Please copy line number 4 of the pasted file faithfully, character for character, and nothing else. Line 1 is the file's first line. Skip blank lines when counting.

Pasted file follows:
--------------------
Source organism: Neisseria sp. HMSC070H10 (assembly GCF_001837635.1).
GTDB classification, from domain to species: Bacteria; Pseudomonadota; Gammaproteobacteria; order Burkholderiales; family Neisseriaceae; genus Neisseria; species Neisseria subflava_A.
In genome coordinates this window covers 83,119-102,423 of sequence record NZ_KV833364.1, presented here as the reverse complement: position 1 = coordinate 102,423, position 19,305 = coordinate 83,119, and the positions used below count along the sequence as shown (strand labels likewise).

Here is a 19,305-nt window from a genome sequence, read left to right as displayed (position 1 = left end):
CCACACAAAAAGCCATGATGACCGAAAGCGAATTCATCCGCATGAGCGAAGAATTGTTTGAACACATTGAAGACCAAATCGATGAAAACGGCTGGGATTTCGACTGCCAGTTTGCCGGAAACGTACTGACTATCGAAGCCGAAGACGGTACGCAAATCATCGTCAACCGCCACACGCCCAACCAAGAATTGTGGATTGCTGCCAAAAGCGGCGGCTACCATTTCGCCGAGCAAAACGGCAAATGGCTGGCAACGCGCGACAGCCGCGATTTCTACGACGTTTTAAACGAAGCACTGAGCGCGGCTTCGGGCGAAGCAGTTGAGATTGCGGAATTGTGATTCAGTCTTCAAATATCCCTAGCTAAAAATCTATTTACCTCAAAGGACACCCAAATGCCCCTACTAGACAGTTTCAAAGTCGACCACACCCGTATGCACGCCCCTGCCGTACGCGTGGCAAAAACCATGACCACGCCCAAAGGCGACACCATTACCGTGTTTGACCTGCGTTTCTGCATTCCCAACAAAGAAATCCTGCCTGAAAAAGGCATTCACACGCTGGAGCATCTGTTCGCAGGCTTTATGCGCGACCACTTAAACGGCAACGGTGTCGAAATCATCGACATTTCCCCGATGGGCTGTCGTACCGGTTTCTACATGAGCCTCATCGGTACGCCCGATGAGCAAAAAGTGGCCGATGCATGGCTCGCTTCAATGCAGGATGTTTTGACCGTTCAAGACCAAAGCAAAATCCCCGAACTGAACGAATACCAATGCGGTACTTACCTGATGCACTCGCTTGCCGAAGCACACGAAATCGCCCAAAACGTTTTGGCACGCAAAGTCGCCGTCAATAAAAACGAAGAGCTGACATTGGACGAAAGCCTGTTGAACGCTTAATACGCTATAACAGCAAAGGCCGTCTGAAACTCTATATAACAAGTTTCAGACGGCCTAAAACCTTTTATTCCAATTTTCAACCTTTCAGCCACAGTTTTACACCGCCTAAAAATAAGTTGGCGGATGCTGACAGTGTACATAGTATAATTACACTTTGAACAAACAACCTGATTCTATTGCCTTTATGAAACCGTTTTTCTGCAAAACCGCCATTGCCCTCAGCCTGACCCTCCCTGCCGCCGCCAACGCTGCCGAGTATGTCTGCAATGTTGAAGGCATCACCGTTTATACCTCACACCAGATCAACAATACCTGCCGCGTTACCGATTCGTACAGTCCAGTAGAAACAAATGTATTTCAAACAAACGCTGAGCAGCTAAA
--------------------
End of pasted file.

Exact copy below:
Here is a 19,305-nt window from a genome sequence, read left to right as displayed (position 1 = left end):